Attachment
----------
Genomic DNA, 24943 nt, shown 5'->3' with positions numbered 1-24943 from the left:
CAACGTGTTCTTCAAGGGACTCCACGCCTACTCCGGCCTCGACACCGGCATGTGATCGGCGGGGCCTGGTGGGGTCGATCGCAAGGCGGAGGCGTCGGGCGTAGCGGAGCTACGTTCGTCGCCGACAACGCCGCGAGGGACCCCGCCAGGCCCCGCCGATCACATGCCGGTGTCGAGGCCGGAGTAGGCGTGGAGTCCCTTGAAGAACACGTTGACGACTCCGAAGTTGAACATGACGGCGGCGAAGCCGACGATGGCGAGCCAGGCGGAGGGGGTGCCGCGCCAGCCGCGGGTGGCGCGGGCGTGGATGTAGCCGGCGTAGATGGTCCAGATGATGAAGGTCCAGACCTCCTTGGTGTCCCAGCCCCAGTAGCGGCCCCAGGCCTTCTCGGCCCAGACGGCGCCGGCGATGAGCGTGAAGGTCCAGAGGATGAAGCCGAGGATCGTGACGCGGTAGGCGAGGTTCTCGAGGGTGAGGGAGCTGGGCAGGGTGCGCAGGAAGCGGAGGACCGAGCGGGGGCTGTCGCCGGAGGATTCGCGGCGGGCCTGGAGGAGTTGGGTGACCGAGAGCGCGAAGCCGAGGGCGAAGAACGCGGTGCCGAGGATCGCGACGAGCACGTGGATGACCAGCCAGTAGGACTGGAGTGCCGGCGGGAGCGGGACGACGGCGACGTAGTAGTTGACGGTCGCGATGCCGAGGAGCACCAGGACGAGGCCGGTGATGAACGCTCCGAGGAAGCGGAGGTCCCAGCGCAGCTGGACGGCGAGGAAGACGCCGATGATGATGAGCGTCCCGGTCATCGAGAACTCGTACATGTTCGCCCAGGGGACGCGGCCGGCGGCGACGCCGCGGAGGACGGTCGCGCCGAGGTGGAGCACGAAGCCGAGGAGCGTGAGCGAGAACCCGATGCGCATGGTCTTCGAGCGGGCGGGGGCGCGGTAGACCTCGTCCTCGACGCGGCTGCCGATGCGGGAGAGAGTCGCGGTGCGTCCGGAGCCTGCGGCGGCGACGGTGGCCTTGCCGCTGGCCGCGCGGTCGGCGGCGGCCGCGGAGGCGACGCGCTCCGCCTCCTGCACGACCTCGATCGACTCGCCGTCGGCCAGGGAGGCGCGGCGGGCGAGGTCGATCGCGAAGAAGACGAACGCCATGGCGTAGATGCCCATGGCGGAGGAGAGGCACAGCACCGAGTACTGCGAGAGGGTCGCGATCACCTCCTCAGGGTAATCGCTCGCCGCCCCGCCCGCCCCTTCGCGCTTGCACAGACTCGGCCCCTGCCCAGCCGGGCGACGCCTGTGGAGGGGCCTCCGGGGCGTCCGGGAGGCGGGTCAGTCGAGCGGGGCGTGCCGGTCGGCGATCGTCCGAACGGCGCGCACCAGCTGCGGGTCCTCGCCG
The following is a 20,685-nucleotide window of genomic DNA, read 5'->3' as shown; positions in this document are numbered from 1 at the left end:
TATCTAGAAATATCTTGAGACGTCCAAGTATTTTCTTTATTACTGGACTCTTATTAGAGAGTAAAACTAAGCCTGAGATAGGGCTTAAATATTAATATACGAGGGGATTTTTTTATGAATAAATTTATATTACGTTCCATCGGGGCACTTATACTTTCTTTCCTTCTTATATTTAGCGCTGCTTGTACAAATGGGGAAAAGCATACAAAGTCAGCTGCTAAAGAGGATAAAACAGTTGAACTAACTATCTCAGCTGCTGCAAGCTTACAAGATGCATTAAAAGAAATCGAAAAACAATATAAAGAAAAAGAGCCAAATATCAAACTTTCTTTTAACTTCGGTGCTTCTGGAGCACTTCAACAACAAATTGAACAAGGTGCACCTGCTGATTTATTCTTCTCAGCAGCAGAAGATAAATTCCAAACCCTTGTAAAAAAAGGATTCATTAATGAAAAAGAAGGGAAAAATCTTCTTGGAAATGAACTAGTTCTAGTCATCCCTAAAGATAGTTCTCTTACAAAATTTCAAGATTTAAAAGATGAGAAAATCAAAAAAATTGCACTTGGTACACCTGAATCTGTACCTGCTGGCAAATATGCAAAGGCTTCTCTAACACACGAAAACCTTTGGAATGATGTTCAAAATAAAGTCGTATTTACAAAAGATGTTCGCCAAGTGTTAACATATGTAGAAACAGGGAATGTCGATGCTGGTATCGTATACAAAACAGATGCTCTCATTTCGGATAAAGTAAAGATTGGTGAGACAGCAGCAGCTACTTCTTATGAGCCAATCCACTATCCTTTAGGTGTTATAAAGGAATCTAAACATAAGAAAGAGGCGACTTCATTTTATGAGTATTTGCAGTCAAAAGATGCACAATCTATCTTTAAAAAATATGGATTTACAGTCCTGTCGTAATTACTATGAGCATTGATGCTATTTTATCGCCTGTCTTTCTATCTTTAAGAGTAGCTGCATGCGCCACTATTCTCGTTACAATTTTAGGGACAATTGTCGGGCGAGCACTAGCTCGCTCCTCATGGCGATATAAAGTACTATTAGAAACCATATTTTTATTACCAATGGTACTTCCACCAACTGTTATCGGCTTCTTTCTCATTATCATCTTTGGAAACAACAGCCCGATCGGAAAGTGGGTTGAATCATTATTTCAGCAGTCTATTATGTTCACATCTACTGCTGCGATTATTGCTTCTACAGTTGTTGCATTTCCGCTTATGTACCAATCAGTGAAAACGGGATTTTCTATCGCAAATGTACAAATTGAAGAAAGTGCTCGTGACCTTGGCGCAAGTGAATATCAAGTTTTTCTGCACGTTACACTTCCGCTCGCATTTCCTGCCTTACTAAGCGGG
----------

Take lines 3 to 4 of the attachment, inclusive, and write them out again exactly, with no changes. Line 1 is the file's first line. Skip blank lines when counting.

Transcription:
The following is a 20,685-nucleotide window of genomic DNA, read 5'->3' as shown; positions in this document are numbered from 1 at the left end:
TATCTAGAAATATCTTGAGACGTCCAAGTATTTTCTTTATTACTGGACTCTTATTAGAGAGTAAAACTAAGCCTGAGATAGGGCTTAAATATTAATATACGAGGGGATTTTTTTATGAATAAATTTATATTACGTTCCATCGGGGCACTTATACTTTCTTTCCTTCTTATATTTAGCGCTGCTTGTACAAATGGGGAAAAGCATACAAAGTCAGCTGCTAAAGAGGATAAAACAGTTGAACTAACTATCTCAGCTGCTGCAAGCTTACAAGATGCATTAAAAGAAATCGAAAAACAATATAAAGAAAAAGAGCCAAATATCAAACTTTCTTTTAACTTCGGTGCTTCTGGAGCACTTCAACAACAAATTGAACAAGGTGCACCTGCTGATTTATTCTTCTCAGCAGCAGAAGATAAATTCCAAACCCTTGTAAAAAAAGGATTCATTAATGAAAAAGAAGGGAAAAATCTTCTTGGAAATGAACTAGTTCTAGTCATCCCTAAAGATAGTTCTCTTACAAAATTTCAAGATTTAAAAGATGAGAAAATCAAAAAAATTGCACTTGGTACACCTGAATCTGTACCTGCTGGCAAATATGCAAAGGCTTCTCTAACACACGAAAACCTTTGGAATGATGTTCAAAATAAAGTCGTATTTACAAAAGATGTTCGCCAAGTGTTAACATATGTAGAAACAGGGAATGTCGATGCTGGTATCGTATACAAAACAGATGCTCTCATTTCGGATAAAGTAAAGATTGGTGAGACAGCAGCAGCTACTTCTTATGAGCCAATCCACTATCCTTTAGGTGTTATAAAGGAATCTAAACATAAGAAAGAGGCGACTTCATTTTATGAGTATTTGCAGTCAAAAGATGCACAATCTATCTTTAAAAAATATGGATTTACAGTCCTGTCGTAATTACTATGAGCATTGATGCTATTTTATCGCCTGTCTTTCTATCTTTAAGAGTAGCTGCATGCGCCACTATTCTCGTTACAATTTTAGGGACAATTGTCGGGCGAGCACTAGCTCGCTCCTCATGGCGATATAAAGTACTATTAGAAACCATATTTTTATTACCAATGGTACTTCCACCAACTGTTATCGGCTTCTTTCTCATTATCATCTTTGGAAACAACAGCCCGATCGGAAAGTGGGTTGAATCATTATTTCAGCAGTCTATTATGTTCACATCTACTGCTGCGATTATTGCTTCTACAGTTGTTGCATTTCCGCTTATGTACCAATCAGTGAAAACGGGATTTTCTATCGCAAATGTACAAATTGAAGAAAGTGCTCGTGACCTTGGCGCAAGTGAATATCAAGTTTTTCTGCACGTTACACTTCCGCTCGCATTTCCTGCCTTACTAAGCGGG